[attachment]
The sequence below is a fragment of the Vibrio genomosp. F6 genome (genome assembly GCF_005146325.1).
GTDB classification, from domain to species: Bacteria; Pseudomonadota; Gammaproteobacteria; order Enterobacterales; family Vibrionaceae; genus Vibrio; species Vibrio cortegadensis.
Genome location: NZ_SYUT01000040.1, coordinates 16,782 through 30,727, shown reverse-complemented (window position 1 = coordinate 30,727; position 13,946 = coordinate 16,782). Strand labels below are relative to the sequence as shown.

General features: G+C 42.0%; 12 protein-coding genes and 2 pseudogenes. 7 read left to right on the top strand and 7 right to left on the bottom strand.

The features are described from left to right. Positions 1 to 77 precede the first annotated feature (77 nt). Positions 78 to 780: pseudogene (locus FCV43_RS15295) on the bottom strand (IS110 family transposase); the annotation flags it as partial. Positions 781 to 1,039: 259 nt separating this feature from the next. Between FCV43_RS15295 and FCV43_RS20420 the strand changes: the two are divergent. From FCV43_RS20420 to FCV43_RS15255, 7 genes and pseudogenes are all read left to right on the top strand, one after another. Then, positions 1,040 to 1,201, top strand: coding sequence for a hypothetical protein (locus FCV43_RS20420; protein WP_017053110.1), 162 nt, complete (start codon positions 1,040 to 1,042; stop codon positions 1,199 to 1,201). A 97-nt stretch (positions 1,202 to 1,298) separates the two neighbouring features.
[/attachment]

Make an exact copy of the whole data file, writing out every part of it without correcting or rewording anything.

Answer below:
The sequence below is a fragment of the Vibrio genomosp. F6 genome (genome assembly GCF_005146325.1).
GTDB classification, from domain to species: Bacteria; Pseudomonadota; Gammaproteobacteria; order Enterobacterales; family Vibrionaceae; genus Vibrio; species Vibrio cortegadensis.
Genome location: NZ_SYUT01000040.1, coordinates 16,782 through 30,727, shown reverse-complemented (window position 1 = coordinate 30,727; position 13,946 = coordinate 16,782). Strand labels below are relative to the sequence as shown.

General features: G+C 42.0%; 12 protein-coding genes and 2 pseudogenes. 7 read left to right on the top strand and 7 right to left on the bottom strand.

The features are described from left to right. Positions 1 to 77 precede the first annotated feature (77 nt). Positions 78 to 780: pseudogene (locus FCV43_RS15295) on the bottom strand (IS110 family transposase); the annotation flags it as partial. Positions 781 to 1,039: 259 nt separating this feature from the next. Between FCV43_RS15295 and FCV43_RS20420 the strand changes: the two are divergent. From FCV43_RS20420 to FCV43_RS15255, 7 genes and pseudogenes are all read left to right on the top strand, one after another. Then, positions 1,040 to 1,201, top strand: coding sequence for a hypothetical protein (locus FCV43_RS20420; protein WP_017053110.1), 162 nt, complete (start codon positions 1,040 to 1,042; stop codon positions 1,199 to 1,201). A 97-nt stretch (positions 1,202 to 1,298) separates the two neighbouring features.